This week's best new art
The best new exhibitions you'd be mad to miss
With an art scene as changeable as London's, how can you ever keep track of what to see right now? By using this page, that's how. These are the new openings the Time Out Art team thinks are worth seeing. If you'd prefer to see something we already know is good, try our list of London's top ten art exhibitions.
It seems shocking that this is the first major retrospective of Anselm Kiefer's work. The German artist's heavily textured, sculptural paintings - made with straw, clay and lead - are powerful and unique pieces of modern art. There will be work from his student days up until now, and it's sure to be full of strong, difficult and emotional work.
The prominent American artist who creates immaterial sculptures through cryptic slogans presents a new body of work, ‘ALL IN DUE COURSE’. The conceptualist’s text-based work has adorned manhole covers, the exterior of buildings, and even pin badges. Using the gallery’s interior and façade as well as creating an off-site piece on the former Peckham Road Fire Station, Weiner will showcase his new sculptures in his distinct choice of Maragret Seaworthy Gothic font. There's even a tattoo you can take away.
From New York’s first skyscrapers to recent urban sprawls in Asia, this show includes 18 photographers’ who have influenced our understanding of the built environment.
Painting can be interpreted in many different ways. This show, in the ICA’s Upper Galleries, brings together artists who integrate painting into their multidisciplinary practices. Featuring Korakrit Arunanondchai, Isabelle Cornaro, Jeff Elrod, Nikolas Gambaroff, Parker Ito, David Ostrowski, Pamela Rosenkranz, Ned Vena and Christopher Wool, the exhibition’s premise is to uncover the troublesome nature of this traditional art form.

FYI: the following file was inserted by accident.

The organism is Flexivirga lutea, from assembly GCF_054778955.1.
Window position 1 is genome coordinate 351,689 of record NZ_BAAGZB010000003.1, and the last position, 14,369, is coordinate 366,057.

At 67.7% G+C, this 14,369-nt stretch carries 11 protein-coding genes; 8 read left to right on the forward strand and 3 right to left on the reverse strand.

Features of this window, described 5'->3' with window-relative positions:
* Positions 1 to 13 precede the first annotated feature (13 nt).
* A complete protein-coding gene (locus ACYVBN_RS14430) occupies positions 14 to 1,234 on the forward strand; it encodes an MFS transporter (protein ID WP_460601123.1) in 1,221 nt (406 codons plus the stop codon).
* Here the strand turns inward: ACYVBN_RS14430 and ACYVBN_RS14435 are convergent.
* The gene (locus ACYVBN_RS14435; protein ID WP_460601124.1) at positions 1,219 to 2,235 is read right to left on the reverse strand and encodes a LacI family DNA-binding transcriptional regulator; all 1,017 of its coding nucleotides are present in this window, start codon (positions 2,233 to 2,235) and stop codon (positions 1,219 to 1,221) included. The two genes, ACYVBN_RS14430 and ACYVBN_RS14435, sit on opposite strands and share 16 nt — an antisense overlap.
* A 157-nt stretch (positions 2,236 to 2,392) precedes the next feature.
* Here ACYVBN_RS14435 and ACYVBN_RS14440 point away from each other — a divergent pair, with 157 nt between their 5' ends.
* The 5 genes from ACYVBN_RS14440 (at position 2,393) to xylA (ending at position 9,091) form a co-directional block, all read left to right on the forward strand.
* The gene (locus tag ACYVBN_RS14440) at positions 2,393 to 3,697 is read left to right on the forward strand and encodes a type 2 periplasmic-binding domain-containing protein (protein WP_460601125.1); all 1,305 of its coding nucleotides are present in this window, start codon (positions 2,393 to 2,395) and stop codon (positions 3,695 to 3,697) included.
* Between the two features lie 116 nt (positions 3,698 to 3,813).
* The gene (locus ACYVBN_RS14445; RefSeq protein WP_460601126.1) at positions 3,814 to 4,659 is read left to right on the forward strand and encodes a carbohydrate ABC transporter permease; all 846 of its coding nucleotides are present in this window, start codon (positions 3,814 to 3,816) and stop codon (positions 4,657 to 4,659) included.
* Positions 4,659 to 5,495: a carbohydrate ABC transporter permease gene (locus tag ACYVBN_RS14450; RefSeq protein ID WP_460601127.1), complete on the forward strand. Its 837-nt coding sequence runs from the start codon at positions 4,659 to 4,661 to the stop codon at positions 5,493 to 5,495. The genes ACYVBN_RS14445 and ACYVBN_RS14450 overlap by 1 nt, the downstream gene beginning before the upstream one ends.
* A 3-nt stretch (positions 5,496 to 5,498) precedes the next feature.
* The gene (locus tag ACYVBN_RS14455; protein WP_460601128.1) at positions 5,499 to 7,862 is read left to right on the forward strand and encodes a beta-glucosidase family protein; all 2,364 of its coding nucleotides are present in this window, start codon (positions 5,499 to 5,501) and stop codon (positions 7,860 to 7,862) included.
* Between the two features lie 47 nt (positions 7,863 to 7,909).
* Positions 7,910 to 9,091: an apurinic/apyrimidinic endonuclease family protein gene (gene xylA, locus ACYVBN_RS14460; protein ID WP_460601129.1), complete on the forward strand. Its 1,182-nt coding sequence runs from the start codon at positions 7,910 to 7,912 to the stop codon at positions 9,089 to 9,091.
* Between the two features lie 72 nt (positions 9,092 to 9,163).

The British photographer gifted 130 of his prints to the National Portrait Gallery 2013. Here, a selection of his studio portraits from the 1950s to the 1990s that includes music legend David Bowie and acting royality Laurence Olivier will be displayed alongside pics from the Private View series that put the 1960s British artworld in front of the lens.
A selection of the artist's latest works on film are shown alongside recent sculptural works across the Lower Gallery and Theatre. These explore the representation of digital information systems and the often conflicting desires for openly available information within mass media. They are exhibited in specifically designed architectural installations where certain aspects of the images are able to be manipulated and fragmented throughout layers of screens within space.
He’s played the guitar while upside down with his head in a bucket and submerged himself in an industrial bin full of water. Here, he presents his latest and most daring performative work ‘Still yourself and calm your boots’, 2014. Best known for performing musical renditions about love in restrictive and ridiculous situations, Hunt's latest dramatic feat sees him driving a car into a wall with paint exploding inside the vehicle on impact before he takes to a stage to sing about the ineffability of l’amour.
Four acoustic installations by the Mexican-Canadian artist reference the spatial research of composers like Stockhausen. National anthems overlap each other in ‘Pan-Anthem’, 2014; 3D-printed speakers emit the works of famous composers in ‘Sphere Packing’, 2014; a small brown bag inflates and deflates with the breath of an individual in ‘Last Breath’, 2012 while the largest iteration of ‘Voice Array’, 2011 with its interactive automatic playback will be installed.
The renowned timeless beauty of the German photographer’s images transformed fashion photography. Here, a selection of his prints from the 30s to the 50s showcases his extensive work for publishing giant, Condé Nast.